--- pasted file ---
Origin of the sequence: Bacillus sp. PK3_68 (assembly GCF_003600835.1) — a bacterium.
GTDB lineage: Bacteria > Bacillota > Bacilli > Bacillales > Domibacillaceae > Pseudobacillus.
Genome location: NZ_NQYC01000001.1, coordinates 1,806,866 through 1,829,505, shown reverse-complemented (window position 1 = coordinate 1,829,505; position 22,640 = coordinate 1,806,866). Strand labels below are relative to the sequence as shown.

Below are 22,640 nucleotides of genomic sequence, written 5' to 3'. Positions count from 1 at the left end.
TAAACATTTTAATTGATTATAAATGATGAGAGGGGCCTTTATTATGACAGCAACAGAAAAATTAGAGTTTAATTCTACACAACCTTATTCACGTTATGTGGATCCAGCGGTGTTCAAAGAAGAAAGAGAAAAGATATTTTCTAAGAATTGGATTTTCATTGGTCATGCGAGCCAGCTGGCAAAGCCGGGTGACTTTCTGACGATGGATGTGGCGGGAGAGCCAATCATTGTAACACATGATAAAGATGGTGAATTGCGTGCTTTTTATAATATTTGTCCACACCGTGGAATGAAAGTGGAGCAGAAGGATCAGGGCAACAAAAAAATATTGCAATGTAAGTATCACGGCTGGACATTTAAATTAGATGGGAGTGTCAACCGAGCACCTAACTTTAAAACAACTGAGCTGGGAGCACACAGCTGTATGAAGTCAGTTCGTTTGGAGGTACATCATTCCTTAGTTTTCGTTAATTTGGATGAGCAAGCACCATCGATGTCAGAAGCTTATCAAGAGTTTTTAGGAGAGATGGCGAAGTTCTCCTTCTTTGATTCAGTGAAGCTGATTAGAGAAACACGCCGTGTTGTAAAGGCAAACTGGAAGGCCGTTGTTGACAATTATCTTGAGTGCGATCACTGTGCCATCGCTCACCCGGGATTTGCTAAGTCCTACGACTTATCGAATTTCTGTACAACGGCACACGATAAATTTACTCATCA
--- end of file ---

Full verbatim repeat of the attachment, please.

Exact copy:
Origin of the sequence: Bacillus sp. PK3_68 (assembly GCF_003600835.1) — a bacterium.
GTDB lineage: Bacteria > Bacillota > Bacilli > Bacillales > Domibacillaceae > Pseudobacillus.
Genome location: NZ_NQYC01000001.1, coordinates 1,806,866 through 1,829,505, shown reverse-complemented (window position 1 = coordinate 1,829,505; position 22,640 = coordinate 1,806,866). Strand labels below are relative to the sequence as shown.

Below are 22,640 nucleotides of genomic sequence, written 5' to 3'. Positions count from 1 at the left end.
TAAACATTTTAATTGATTATAAATGATGAGAGGGGCCTTTATTATGACAGCAACAGAAAAATTAGAGTTTAATTCTACACAACCTTATTCACGTTATGTGGATCCAGCGGTGTTCAAAGAAGAAAGAGAAAAGATATTTTCTAAGAATTGGATTTTCATTGGTCATGCGAGCCAGCTGGCAAAGCCGGGTGACTTTCTGACGATGGATGTGGCGGGAGAGCCAATCATTGTAACACATGATAAAGATGGTGAATTGCGTGCTTTTTATAATATTTGTCCACACCGTGGAATGAAAGTGGAGCAGAAGGATCAGGGCAACAAAAAAATATTGCAATGTAAGTATCACGGCTGGACATTTAAATTAGATGGGAGTGTCAACCGAGCACCTAACTTTAAAACAACTGAGCTGGGAGCACACAGCTGTATGAAGTCAGTTCGTTTGGAGGTACATCATTCCTTAGTTTTCGTTAATTTGGATGAGCAAGCACCATCGATGTCAGAAGCTTATCAAGAGTTTTTAGGAGAGATGGCGAAGTTCTCCTTCTTTGATTCAGTGAAGCTGATTAGAGAAACACGCCGTGTTGTAAAGGCAAACTGGAAGGCCGTTGTTGACAATTATCTTGAGTGCGATCACTGTGCCATCGCTCACCCGGGATTTGCTAAGTCCTACGACTTATCGAATTTCTGTACAACGGCACACGATAAATTTACTCATCA